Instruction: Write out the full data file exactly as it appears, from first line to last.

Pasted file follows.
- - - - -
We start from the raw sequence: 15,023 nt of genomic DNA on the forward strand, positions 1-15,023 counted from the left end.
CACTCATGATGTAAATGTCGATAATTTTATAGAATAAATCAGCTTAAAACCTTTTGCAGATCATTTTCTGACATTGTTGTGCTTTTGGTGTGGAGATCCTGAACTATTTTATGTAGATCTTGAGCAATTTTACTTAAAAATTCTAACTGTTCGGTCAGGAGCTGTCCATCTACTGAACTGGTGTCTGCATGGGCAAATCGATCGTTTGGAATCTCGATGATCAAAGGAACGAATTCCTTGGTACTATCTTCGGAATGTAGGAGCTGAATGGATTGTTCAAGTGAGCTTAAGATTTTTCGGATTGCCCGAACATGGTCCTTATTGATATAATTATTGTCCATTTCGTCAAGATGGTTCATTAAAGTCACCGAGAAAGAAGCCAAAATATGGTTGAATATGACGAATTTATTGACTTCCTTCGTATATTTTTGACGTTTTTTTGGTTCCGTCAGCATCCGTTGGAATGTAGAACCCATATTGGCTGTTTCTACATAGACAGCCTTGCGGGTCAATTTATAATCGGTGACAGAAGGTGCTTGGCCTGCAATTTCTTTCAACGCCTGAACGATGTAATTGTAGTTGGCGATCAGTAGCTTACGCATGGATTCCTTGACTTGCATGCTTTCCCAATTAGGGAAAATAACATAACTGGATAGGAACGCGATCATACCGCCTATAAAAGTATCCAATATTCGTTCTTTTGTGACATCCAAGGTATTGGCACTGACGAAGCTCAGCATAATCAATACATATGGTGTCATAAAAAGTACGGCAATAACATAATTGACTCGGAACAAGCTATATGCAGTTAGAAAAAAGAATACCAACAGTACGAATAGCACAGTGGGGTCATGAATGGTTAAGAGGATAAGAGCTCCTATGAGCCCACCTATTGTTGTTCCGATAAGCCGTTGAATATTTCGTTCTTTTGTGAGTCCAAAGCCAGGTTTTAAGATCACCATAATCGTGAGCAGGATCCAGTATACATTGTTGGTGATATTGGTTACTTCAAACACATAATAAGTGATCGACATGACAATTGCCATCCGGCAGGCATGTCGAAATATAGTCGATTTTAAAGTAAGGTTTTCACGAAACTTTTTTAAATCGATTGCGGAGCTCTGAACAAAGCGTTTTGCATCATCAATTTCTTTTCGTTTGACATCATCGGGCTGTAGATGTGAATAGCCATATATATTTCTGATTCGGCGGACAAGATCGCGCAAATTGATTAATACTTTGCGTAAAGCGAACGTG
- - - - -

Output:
We start from the raw sequence: 15,023 nt of genomic DNA on the forward strand, positions 1-15,023 counted from the left end.
CACTCATGATGTAAATGTCGATAATTTTATAGAATAAATCAGCTTAAAACCTTTTGCAGATCATTTTCTGACATTGTTGTGCTTTTGGTGTGGAGATCCTGAACTATTTTATGTAGATCTTGAGCAATTTTACTTAAAAATTCTAACTGTTCGGTCAGGAGCTGTCCATCTACTGAACTGGTGTCTGCATGGGCAAATCGATCGTTTGGAATCTCGATGATCAAAGGAACGAATTCCTTGGTACTATCTTCGGAATGTAGGAGCTGAATGGATTGTTCAAGTGAGCTTAAGATTTTTCGGATTGCCCGAACATGGTCCTTATTGATATAATTATTGTCCATTTCGTCAAGATGGTTCATTAAAGTCACCGAGAAAGAAGCCAAAATATGGTTGAATATGACGAATTTATTGACTTCCTTCGTATATTTTTGACGTTTTTTTGGTTCCGTCAGCATCCGTTGGAATGTAGAACCCATATTGGCTGTTTCTACATAGACAGCCTTGCGGGTCAATTTATAATCGGTGACAGAAGGTGCTTGGCCTGCAATTTCTTTCAACGCCTGAACGATGTAATTGTAGTTGGCGATCAGTAGCTTACGCATGGATTCCTTGACTTGCATGCTTTCCCAATTAGGGAAAATAACATAACTGGATAGGAACGCGATCATACCGCCTATAAAAGTATCCAATATTCGTTCTTTTGTGACATCCAAGGTATTGGCACTGACGAAGCTCAGCATAATCAATACATATGGTGTCATAAAAAGTACGGCAATAACATAATTGACTCGGAACAAGCTATATGCAGTTAGAAAAAAGAATACCAACAGTACGAATAGCACAGTGGGGTCATGAATGGTTAAGAGGATAAGAGCTCCTATGAGCCCACCTATTGTTGTTCCGATAAGCCGTTGAATATTTCGTTCTTTTGTGAGTCCAAAGCCAGGTTTTAAGATCACCATAATCGTGAGCAGGATCCAGTATACATTGTTGGTGATATTGGTTACTTCAAACACATAATAAGTGATCGACATGACAATTGCCATCCGGCAGGCATGTCGAAATATAGTCGATTTTAAAGTAAGGTTTTCACGAAACTTTTTTAAATCGATTGCGGAGCTCTGAACAAAGCGTTTTGCATCATCAATTTCTTTTCGTTTGACATCATCGGGCTGTAGATGTGAATAGCCATATATATTTCTGATTCGGCGGACAAGATCGCGCAAATTGATTAATACTTTGCGTAAAGCGAACGTG